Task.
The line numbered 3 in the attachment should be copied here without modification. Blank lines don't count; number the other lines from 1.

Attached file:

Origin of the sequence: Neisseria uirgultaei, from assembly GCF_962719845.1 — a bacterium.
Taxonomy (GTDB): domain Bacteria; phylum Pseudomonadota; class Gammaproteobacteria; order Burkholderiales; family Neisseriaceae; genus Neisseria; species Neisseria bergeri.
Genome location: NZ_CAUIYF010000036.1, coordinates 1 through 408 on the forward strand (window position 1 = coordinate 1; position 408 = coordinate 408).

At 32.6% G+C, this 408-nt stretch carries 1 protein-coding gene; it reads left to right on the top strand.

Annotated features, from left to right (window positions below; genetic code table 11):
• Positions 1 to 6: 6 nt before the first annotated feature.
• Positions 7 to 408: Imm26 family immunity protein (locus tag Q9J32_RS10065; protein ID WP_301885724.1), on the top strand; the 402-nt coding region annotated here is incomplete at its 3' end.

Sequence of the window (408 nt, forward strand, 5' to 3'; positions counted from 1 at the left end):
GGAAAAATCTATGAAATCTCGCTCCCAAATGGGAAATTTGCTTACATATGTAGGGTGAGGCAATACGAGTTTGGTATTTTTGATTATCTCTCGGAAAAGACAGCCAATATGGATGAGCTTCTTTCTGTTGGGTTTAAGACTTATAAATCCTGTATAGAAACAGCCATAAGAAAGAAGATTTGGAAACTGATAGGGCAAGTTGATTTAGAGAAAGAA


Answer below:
Genome location: NZ_CAUIYF010000036.1, coordinates 1 through 408 on the forward strand (window position 1 = coordinate 1; position 408 = coordinate 408).